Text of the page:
Now if it was me I would find an old hayknife, which are generally not hugely expensive, the handle will already have the correct fixing. The blade would be about the right length I reckon and the depth of blade would be twice or 3 times what you need, so all you would need to do would be hack a chunk off the width of the blade, possibly thin the blade, then add teeth.

    The back of the blade looks quite thick to give rigidity guessing 3mm or more so the kerf will be massive.

    Not sure what metal a hay knife would be made of, suspect a lower carbon content than a saw of today, but I reckon back then decent steel would have been very expensive, reserved for good swords etc, so a saw would have been pretty low quality stuff.

    Hope these ramblings help. One of my students who left last year would have liked this as a project and this would have been the advice I would have given him.!!

    Graham
     
  6. fred0325

    fred0325 Most Valued Member

    Messages:
    1,084
    Good idea about the hay knife Graham. I sold one last year and from what I remember, I don't think that the depth of the blade near the pommel was sufficient for the saw in the picture. Also once you had removed the rather wavy teeth, then it would make it even thinner.

    BUT

    I think that you are on the right track with old agricultural implements. We used to cut silage with a virtually triangular silage cutter which was similar to a hay knife but a lot more robust. Possibly even peat cutters.

    I think that Lui said that it would be a replica only and so the quality of steel should not be a problem.

    If you get a large enough chunk of steel that is the approx. shape and taper, then all you would have to do would be to grind it down. Otherwise you are into serious blacksmithing.

    I also agree about the scaling the picture. You would not get the right fine detail but the overall shape could be reproduced and in the event of Lui's many questions not being answered, a good guess might suffice.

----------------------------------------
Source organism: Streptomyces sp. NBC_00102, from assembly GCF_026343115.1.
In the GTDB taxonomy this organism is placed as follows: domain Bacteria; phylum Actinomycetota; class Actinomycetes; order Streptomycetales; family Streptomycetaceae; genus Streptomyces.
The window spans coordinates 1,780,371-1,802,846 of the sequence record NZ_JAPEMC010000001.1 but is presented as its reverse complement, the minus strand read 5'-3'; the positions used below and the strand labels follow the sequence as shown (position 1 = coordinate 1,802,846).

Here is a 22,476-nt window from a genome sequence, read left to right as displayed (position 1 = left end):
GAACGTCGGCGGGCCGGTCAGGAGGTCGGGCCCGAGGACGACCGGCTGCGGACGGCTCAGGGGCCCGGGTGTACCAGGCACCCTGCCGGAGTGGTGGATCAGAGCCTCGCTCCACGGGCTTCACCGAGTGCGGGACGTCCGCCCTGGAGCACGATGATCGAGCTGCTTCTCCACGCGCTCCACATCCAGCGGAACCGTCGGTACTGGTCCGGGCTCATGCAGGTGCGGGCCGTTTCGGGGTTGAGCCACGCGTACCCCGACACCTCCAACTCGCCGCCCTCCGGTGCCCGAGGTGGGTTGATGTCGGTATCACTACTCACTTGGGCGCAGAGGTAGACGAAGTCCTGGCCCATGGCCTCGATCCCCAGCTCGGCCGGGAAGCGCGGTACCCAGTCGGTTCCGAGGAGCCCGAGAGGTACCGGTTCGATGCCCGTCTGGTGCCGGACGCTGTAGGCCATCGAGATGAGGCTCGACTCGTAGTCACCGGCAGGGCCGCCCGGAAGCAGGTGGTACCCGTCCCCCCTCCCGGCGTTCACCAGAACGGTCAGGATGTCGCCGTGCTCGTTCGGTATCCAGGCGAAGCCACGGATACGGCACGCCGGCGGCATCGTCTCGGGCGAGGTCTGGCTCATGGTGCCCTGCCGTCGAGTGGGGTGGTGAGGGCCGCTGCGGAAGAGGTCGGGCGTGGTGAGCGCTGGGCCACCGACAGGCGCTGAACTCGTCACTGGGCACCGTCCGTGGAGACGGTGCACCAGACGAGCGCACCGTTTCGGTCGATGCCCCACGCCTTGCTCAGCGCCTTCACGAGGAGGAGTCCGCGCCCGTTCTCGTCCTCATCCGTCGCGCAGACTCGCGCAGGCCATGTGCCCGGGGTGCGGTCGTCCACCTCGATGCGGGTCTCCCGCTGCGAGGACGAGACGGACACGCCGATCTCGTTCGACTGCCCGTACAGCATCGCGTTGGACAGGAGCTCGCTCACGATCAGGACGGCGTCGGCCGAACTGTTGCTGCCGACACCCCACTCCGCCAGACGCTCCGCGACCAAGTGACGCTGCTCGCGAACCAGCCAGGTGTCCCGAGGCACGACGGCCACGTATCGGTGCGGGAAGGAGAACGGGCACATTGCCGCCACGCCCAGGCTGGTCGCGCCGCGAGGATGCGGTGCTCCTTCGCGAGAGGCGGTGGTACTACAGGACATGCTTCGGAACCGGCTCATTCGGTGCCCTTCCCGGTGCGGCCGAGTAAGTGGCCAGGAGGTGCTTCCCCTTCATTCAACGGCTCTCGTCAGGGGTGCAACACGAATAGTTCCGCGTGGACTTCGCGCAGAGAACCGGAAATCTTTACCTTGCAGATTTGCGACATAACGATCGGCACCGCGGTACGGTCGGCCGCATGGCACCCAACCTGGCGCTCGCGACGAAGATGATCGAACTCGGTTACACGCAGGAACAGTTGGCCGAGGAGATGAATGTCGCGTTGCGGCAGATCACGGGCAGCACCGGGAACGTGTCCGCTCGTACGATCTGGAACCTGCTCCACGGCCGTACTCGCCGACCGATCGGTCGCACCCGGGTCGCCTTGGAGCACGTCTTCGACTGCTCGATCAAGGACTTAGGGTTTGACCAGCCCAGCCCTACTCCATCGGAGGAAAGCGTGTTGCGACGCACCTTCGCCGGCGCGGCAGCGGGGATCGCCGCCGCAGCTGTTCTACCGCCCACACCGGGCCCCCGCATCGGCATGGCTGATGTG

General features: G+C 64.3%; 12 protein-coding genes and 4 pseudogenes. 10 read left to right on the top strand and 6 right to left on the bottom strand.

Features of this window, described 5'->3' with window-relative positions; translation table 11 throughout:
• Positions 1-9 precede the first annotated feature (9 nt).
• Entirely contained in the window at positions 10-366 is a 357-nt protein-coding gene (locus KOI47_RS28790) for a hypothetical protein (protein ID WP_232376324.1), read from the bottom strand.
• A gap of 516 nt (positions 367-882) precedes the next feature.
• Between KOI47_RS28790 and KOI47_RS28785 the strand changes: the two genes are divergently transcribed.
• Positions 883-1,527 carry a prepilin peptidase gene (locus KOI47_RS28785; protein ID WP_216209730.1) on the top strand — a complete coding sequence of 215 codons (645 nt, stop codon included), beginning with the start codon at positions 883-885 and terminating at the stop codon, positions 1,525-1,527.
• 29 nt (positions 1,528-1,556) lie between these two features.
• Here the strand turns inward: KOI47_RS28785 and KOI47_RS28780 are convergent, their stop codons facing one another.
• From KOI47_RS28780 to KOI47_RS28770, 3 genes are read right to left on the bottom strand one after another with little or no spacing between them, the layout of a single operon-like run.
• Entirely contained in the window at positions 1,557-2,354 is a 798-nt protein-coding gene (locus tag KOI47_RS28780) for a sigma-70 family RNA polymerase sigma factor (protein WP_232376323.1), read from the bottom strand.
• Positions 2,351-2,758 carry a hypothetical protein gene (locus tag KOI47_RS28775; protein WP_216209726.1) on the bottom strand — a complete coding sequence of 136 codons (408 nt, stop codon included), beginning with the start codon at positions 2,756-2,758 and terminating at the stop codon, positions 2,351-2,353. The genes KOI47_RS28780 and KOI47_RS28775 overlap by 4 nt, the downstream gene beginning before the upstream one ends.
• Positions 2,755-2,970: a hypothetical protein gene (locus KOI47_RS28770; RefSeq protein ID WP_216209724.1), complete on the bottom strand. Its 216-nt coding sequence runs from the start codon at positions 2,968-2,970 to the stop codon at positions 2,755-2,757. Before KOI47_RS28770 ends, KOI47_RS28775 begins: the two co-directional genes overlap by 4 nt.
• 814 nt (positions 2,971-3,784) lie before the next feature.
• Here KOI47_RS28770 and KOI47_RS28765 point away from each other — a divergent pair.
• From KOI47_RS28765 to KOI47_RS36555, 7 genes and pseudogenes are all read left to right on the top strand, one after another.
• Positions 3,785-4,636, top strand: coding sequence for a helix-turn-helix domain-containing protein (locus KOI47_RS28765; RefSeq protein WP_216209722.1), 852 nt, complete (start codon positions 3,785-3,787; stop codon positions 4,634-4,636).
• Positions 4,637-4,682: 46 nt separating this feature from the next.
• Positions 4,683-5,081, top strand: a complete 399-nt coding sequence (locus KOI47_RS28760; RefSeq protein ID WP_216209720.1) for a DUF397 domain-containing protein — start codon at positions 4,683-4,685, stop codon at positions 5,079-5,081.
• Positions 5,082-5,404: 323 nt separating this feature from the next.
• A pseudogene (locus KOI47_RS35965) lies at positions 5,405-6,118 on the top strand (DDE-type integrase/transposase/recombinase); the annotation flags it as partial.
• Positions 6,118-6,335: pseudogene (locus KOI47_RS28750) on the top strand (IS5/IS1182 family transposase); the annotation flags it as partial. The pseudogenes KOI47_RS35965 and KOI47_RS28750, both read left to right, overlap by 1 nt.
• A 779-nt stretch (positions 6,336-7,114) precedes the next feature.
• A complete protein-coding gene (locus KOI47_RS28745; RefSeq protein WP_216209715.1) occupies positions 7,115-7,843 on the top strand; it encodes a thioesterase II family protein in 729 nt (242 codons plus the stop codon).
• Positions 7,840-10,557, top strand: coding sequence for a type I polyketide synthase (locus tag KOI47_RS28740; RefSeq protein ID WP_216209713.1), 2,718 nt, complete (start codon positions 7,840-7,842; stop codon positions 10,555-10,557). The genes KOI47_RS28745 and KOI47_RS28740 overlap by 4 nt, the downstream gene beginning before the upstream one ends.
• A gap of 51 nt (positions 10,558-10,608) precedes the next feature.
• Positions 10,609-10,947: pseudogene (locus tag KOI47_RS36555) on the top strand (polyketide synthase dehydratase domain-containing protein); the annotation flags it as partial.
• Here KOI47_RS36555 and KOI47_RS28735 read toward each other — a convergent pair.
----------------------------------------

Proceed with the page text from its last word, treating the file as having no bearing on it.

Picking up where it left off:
Fred
     
  7. lui

    lui Most Valued Member

    Messages:
    77
    Hi All,

    A working replica is what's required, Rick likes his experimental archeology.

    However the idea of a cut down implement is good and sound. I was thinking of using a 2 man cross cut saw as the base, but it was subject to thickness of blade.

    The hay/silage cutter gives me the handle fixing and that will go a long way to resolving many of the issuses.

    They certainly had the steel quality in the 16thC, but swords were a combination of forge welded high carbon and for want of a modern term "mild" steel.

    I've spent a lot of time looking at that image, and it does look like it tapers both ways, I can't see how this would work for cutting large timber.

    The change to a single thickness saw plate must have been a huge advance in tool tecnology, probably akin to the invention of the chansaw.
     
  8. fred0325

    fred0325 Most Valued Member

    Messages:
    1,084
    Hi Lui,

    These have just come up on Ebay USA. I am not suggesting that you import them owing to the shipping costs alone, but the centre one has the looks of a ready made (almost) sword saw if you can find a U.K version.

    The bottom one is a classic hay knife and is probably too narrow for what you want.

    Here is the link to the Ebay item I can't copy the image unfortunately onto here. It is for sale until 22.12.11 at 01:09:56.

    Fred

    http://www.ebay.co.uk/itm/3-VINTAGE...224?pt=LH_DefaultDomain_0&hash=item1e69690568